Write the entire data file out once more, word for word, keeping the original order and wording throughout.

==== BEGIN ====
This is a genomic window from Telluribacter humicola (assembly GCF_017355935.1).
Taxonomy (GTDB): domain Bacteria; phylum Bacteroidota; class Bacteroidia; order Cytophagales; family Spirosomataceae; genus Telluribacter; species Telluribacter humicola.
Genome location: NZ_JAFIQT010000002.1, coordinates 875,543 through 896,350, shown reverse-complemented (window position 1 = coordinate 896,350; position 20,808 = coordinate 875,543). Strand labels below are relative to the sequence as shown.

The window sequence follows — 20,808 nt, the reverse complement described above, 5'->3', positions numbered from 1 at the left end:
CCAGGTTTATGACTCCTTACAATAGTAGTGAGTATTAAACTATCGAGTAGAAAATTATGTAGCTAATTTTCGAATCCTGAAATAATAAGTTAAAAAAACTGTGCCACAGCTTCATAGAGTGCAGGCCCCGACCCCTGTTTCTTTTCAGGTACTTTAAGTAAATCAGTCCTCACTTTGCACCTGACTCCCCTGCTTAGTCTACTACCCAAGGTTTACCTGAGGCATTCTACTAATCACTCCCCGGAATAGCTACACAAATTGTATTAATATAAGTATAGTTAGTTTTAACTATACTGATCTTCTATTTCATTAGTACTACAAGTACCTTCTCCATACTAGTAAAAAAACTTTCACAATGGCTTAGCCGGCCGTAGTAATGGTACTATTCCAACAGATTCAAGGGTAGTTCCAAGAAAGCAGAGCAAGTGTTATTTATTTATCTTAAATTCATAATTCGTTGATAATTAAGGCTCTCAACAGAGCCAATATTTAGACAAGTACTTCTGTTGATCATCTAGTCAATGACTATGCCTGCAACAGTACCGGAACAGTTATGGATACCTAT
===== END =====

This is a genomic window from Telluribacter humicola (assembly GCF_017355935.1).
Taxonomy (GTDB): domain Bacteria; phylum Bacteroidota; class Bacteroidia; order Cytophagales; family Spirosomataceae; genus Telluribacter; species Telluribacter humicola.
Genome location: NZ_JAFIQT010000002.1, coordinates 875,543 through 896,350, shown reverse-complemented (window position 1 = coordinate 896,350; position 20,808 = coordinate 875,543). Strand labels below are relative to the sequence as shown.

The window sequence follows — 20,808 nt, the reverse complement described above, 5'->3', positions numbered from 1 at the left end:
CCAGGTTTATGACTCCTTACAATAGTAGTGAGTATTAAACTATCGAGTAGAAAATTATGTAGCTAATTTTCGAATCCTGAAATAATAAGTTAAAAAAACTGTGCCACAGCTTCATAGAGTGCAGGCCCCGACCCCTGTTTCTTTTCAGGTACTTTAAGTAAATCAGTCCTCACTTTGCACCTGACTCCCCTGCTTAGTCTACTACCCAAGGTTTACCTGAGGCATTCTACTAATCACTCCCCGGAATAGCTACACAAATTGTATTAATATAAGTATAGTTAGTTTTAACTATACTGATCTTCTATTTCATTAGTACTACAAGTACCTTCTCCATACTAGTAAAAAAACTTTCACAATGGCTTAGCCGGCCGTAGTAATGGTACTATTCCAACAGATTCAAGGGTAGTTCCAAGAAAGCAGAGCAAGTGTTATTTATTTATCTTAAATTCATAATTCGTTGATAATTAAGGCTCTCAACAGAGCCAATATTTAGACAAGTACTTCTGTTGATCATCTAGTCAATGACTATGCCTGCAACAGTACCGGAACAGTTATGGATACCTAT